35. 35.
    Lewis PAW, Shedler GS (1979) Simulation of nonhomogeneous poisson processes by thinning. Nav Res Log Q 26(3):403Google Scholar
  36. 36.
    Sadahiro S, Suzuki T, Ishikawa K, Nakamura T, Tanaka Y, Masuda T, Mukoyama S, Yasuda S, Tajima T, Makuuchi H, Murayama C (2003) Recurrence patterns after curative resection of colorectal cancer in patients followed for a minimum of ten years. Hepatogastroenterology 50(53):1362–1366Google Scholar
  37. 37.
    Siegel R, DeSantis C, Virgo K, Stein K, Mariotto A, Smith T, Cooper D, Gansler T, Lerro C, Fedewa S, Lin C, Leach C, Cannady RS, Cho H, Scoppa S, Hachey M, Kirch R, Jemal A, Ward E (2012) Cancer treatment and survivorship statistics, 2012. CA Cancer J Clin 62(4):220–241Google Scholar
  38. 38.
    Batchelor GK (1967) An introduction to fluid dynamics. Cambridge University Press, CambridgeGoogle Scholar
  39. 39.
    Barbolosi D, Benabdallah B, Hubert F, Verga F (2009) Mathematical and numerical analysis for a model of growing metastatic tumors. Math Biosci 218:1–14Google Scholar
  40. 40.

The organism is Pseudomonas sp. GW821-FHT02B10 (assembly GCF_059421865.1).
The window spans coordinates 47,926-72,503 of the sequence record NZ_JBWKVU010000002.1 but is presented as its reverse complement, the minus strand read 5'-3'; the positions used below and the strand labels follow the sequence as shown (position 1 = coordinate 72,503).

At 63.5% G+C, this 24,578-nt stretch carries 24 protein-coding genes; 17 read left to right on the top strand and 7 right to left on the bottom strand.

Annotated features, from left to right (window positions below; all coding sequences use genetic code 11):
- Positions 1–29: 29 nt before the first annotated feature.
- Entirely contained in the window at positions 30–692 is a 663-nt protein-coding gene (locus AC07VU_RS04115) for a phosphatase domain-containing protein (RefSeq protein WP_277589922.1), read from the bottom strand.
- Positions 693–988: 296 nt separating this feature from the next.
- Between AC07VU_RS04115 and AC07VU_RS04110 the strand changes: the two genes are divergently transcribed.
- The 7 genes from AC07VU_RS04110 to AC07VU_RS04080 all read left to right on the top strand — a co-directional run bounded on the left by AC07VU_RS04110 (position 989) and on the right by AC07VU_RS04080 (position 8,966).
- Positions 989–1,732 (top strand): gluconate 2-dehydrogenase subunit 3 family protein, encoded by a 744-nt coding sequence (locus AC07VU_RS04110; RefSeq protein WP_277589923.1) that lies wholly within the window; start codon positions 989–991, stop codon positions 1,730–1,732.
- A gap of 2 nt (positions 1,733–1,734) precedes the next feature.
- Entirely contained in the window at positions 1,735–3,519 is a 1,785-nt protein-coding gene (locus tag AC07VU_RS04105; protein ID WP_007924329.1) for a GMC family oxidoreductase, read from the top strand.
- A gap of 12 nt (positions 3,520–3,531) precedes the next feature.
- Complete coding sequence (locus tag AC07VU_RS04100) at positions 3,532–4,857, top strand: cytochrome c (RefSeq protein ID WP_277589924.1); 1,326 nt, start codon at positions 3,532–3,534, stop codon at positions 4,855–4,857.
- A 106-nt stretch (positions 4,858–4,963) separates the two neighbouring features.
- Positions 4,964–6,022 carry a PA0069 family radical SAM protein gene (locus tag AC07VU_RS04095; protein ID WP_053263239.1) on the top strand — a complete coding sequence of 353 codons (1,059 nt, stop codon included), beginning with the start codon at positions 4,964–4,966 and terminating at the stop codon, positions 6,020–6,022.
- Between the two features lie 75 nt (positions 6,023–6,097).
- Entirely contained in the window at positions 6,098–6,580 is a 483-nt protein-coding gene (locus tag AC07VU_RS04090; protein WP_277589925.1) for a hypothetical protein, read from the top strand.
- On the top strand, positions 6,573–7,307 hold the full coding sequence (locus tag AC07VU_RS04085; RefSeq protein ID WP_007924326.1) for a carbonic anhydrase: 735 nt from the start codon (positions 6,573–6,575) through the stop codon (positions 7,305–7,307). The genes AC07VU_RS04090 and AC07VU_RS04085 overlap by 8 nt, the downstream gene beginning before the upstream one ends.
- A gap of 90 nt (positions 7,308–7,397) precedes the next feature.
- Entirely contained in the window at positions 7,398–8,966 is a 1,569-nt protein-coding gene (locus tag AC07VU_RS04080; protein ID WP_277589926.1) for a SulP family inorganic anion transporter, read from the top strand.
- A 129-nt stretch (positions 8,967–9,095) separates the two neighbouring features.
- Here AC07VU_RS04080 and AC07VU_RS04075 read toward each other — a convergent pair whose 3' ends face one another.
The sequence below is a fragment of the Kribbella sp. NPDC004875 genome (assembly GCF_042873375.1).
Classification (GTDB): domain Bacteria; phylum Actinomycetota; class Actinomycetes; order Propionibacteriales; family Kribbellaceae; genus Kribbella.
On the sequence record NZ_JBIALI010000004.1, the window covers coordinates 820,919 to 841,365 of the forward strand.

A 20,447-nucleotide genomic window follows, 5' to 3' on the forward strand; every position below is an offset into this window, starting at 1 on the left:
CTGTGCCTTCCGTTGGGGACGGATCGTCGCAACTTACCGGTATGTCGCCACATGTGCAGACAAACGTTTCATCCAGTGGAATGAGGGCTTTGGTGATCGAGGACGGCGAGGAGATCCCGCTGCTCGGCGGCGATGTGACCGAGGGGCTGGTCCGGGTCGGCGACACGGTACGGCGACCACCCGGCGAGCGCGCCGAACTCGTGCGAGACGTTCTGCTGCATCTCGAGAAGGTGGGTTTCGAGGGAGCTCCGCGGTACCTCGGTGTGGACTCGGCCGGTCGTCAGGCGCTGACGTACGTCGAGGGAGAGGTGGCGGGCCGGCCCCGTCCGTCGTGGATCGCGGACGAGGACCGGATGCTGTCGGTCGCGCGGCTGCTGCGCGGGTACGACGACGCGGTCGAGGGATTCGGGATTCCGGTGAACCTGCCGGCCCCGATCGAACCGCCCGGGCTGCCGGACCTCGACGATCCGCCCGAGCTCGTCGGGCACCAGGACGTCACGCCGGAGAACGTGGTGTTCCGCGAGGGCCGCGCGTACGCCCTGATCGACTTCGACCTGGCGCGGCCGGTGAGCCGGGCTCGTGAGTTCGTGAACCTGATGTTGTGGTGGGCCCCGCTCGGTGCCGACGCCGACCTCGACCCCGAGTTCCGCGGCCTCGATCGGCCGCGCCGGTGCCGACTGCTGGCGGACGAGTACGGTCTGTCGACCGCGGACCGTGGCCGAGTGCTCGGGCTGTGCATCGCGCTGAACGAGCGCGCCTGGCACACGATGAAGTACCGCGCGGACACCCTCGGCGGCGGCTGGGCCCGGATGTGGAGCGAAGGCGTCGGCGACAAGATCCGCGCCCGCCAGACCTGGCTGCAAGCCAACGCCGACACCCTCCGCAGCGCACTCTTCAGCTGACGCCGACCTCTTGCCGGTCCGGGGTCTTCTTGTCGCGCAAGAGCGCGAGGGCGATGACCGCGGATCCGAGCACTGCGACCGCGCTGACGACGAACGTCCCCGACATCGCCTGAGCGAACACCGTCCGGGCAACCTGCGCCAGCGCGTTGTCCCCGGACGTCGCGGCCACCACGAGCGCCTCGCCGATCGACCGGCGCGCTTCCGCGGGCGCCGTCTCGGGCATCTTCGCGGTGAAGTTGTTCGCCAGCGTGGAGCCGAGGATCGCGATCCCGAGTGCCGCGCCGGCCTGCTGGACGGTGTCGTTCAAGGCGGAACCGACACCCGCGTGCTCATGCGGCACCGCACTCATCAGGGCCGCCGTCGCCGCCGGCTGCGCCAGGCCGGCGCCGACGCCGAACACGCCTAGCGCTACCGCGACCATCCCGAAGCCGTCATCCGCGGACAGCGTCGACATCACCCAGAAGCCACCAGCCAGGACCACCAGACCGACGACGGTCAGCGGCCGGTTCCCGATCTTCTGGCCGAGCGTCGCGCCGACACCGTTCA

Hartung N (2015) Efficient resolution of metastatic tumour growth models by reformulation into integral equations. Discrete Contin Dyn Syst B 20:445–467Google Scholar
  41. 41.
    Lavielle M (2014) Mixed effects models for the population approach. models, tasks, methods and tools. Chapman & Hall/CRC biostatistics series. Chapman & Hall/CRC, Boca RatonGoogle Scholar
  42. 42.
    Tornøe CW, Overgaard RV, Agersø H, Nielsen HA, Madsen H, Jonsson EN (2005) Stochastic differential equations in NONMEM: implementation, application, and comparison with ordinary differential equations. Pharm Res 22(8):1247–1258Google Scholar
  43. 43.
    Bulfoni M, Gerratana L, Del Ben F, Marzinotto S, Sorrentino M, Turetta M, Scoles G, Toffoletto B, Isola M, Beltrami CA, Di Loreto C, Beltrami AP, Puglisi F, Cesselli D (2016) In patients with metastatic breast cancer the identification of circulating tumor cells in epithelial-to-mesenchymal transition is associated with a poor prognosis. Breast Cancer Res 18(1):30Google Scholar
  44. 44.
    Paoletti C, Hayes DF (2016) Circulating tumor cells. Adv Exp Med Biol 882:235–258Google Scholar
  45. 45.
    Chen LL, Blumm N, Christakis NA, Barabasi AL, Deisboeck TA (2009) Cancer metastasis networks and the prediction of progression patterns. Br J Cancer 101(5):749–758Google Scholar

Copyright information

© Springer Science+Business Media LLC 2018

Authors and Affiliations

  1. 1.Aix Marseille UniversitéCNRS, Centrale Marseille, I2M UMR 7373MarseilleFrance
  2. 2.Department of Clinical Pharmacy and BiochemistryFreie Universität BerlinBerlinGermany
  3. 3.Present address: Institute of MathematicsUniversität PotsdamPotsdamGermany

Personalised recommendations